Extract the files from the Unity Integration Package you downloaded. Go Into Unity to Assets>Import Package> Custom Package

Find where you extracted the files and navigate to the Unity Plugin.

ImportingPackage2

Then hit import.

ImportingPackage3

Now you should have a new folder in your Assets called OVR

AssetsOVR

Cool so now it’s integrated lets Start using the Oculus Camera in the game.

Using Oculus Cameras

Now using the Oculus Package is super easy. Oculus has already created prefabs for developers to use. They have a prefab with just the camera rig as well as one with the rig and a character motor.

OVRPrefabs

To use them. Just do what you what you would normally do with prefabs. Click and Drag it into your scene.  I created a test scene called OVRTest to make sure everything would work without worrying about the infinite platforms generating around me.

I placed the OVRPlayerController at 0, 2, 0.

OVRinScene

Cool Now try running the game. You should have something that looks like this:

OVRGame

YAY! See super easy. The double circle screen is what will be fed to your Oculus, and with the lenses and the headset it should become one image with a 3 dimensional feel.

Now that you have the basic character installed you can add it to the main game scene and try it with the infinite platforms.

Happy Hacking!

-TheNappingKat

Unity

Quaternions

In Unity Rotations are stored as Quaternions. Quaternions work like vectors but their coordinates of x, y, z, and w are interdependent. These are different from the Euler angle rotation that you see in the inspector.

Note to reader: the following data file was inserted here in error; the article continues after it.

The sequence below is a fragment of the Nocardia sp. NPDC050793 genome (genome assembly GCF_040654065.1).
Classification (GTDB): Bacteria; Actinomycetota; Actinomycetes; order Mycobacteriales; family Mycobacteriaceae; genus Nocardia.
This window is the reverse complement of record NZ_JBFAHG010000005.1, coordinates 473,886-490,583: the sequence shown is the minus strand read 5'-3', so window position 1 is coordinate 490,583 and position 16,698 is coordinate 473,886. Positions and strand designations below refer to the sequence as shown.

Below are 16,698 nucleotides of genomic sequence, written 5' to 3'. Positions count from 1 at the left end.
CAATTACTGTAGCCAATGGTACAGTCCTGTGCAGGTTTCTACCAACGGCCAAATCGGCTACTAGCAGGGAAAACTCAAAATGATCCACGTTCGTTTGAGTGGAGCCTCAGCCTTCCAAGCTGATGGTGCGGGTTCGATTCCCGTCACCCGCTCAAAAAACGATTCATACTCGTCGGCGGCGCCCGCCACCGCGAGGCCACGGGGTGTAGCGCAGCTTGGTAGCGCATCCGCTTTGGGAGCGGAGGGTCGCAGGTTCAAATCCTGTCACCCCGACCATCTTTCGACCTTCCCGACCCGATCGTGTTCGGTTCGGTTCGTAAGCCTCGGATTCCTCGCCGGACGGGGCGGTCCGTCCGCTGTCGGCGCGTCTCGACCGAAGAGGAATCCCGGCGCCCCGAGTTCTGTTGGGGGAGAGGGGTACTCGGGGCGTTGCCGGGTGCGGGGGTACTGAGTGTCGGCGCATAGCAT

Because quaternion coordinates are interdependent you should never change them individually as you might when placing objects in the world initially. The reason Quaternions are the preferred method for rotating is because they allow for incremental rotation, without being subject to gimbal lock, which sometimes locks objects in 2D rotation when you need 3 dimensions.

There are 4 main quaternion functions used for rotation; AngleAxis, RotateTowards, LookRotation, and FromToRoatation.

To create the world gravity shift we rotate the platforms around the character.

Rotating platforms

Okay so for the rotation and Flipping in the game we need a rotation object that has the platforms as children.

  1. Create a empty object
  2. Rename it PlatformRotator
  3. Move the object to 0,0,0
  4. In the hierarchy move the platforms and the platform spawner controller that we made earlier into the PlatformRotator to parent it

Great, now for the hard part. It took me several weeks to get this rotation to go a perfect 90 with each flip as well as 180 degrees. In this game we want the user to  press a key have the rotation go without use needing to hold down the key or press it a bunch of times. We could make it happen instantly, but for VR and UX purposes we don’t want to do that either. Now many beginner tutorials won’t explain how to do this. The answer is coroutines. Coroutines allow the rotation method to execute multiple times as it gives back control to other parts of the game.